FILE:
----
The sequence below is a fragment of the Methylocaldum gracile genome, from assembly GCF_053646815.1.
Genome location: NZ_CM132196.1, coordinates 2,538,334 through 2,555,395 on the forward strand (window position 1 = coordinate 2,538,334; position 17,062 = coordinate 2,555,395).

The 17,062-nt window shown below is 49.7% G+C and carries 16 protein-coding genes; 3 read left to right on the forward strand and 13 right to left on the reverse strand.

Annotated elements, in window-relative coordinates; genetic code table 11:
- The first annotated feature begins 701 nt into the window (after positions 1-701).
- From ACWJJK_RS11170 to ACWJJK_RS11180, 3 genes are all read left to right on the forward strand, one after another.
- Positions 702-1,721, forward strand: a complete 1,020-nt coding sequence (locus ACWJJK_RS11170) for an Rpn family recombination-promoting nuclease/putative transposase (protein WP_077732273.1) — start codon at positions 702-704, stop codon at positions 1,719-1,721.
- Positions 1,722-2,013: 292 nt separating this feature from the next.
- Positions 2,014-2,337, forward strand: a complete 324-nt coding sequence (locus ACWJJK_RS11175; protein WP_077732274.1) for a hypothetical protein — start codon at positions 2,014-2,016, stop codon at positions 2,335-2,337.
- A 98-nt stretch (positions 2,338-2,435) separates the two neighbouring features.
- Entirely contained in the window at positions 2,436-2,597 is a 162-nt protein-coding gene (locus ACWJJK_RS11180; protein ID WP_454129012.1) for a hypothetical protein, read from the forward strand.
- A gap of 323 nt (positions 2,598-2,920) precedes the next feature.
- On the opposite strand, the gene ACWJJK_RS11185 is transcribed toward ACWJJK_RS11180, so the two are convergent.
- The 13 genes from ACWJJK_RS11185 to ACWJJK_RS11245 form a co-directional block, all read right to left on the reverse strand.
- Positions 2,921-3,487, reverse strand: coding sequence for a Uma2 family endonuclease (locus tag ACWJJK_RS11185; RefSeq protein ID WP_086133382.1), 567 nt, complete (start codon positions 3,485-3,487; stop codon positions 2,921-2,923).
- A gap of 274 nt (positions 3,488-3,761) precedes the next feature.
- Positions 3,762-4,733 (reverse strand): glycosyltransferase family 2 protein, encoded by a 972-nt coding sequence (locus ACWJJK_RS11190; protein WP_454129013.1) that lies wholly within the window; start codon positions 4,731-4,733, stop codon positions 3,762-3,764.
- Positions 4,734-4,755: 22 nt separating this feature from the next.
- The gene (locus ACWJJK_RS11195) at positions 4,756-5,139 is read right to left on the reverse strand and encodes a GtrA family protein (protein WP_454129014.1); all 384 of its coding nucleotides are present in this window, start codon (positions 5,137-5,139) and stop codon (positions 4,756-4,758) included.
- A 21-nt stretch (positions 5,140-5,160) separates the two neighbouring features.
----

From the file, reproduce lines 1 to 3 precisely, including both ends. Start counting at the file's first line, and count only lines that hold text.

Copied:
The sequence below is a fragment of the Methylocaldum gracile genome, from assembly GCF_053646815.1.
Genome location: NZ_CM132196.1, coordinates 2,538,334 through 2,555,395 on the forward strand (window position 1 = coordinate 2,538,334; position 17,062 = coordinate 2,555,395).

The 17,062-nt window shown below is 49.7% G+C and carries 16 protein-coding genes; 3 read left to right on the forward strand and 13 right to left on the reverse strand.